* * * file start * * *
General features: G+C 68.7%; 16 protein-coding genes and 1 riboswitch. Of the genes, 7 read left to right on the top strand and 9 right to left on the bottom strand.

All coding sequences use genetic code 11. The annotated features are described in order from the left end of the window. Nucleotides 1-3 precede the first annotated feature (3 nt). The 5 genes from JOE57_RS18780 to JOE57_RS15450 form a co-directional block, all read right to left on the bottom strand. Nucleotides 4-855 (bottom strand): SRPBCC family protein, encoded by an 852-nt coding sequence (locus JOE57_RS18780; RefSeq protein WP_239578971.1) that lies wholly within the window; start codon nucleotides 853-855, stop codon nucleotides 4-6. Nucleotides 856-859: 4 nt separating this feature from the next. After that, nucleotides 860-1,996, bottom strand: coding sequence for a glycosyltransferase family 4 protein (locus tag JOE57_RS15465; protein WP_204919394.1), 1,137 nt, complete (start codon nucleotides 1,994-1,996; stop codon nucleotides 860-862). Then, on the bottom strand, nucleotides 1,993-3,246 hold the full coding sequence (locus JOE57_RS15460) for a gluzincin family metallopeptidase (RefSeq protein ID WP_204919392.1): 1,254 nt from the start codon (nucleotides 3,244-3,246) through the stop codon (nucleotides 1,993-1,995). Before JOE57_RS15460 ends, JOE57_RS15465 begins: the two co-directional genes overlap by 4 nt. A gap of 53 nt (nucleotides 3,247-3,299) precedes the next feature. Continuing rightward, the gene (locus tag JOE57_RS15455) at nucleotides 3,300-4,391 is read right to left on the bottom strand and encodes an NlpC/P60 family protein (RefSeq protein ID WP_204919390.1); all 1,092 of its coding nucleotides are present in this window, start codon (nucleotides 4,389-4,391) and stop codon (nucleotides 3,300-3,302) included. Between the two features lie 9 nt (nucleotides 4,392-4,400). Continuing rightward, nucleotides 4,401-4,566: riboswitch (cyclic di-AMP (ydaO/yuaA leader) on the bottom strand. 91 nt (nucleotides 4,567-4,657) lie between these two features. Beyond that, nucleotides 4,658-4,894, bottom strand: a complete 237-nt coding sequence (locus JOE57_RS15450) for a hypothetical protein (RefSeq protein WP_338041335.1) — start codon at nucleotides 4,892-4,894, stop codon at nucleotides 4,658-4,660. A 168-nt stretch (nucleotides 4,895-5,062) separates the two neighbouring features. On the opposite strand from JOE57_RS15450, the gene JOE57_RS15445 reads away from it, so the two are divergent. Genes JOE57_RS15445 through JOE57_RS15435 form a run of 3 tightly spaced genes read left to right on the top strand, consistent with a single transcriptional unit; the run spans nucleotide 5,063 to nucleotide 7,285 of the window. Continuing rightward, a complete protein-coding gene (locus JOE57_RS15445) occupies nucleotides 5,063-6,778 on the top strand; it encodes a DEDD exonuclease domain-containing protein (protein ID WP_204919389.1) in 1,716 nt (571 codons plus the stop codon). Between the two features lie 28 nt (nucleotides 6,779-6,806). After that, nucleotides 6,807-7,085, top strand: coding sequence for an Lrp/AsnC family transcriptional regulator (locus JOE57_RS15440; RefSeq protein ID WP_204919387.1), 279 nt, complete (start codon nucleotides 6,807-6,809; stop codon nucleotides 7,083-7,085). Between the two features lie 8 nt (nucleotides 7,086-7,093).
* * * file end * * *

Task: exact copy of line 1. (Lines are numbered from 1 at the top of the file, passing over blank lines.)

General features: G+C 68.7%; 16 protein-coding genes and 1 riboswitch. Of the genes, 7 read left to right on the top strand and 9 right to left on the bottom strand.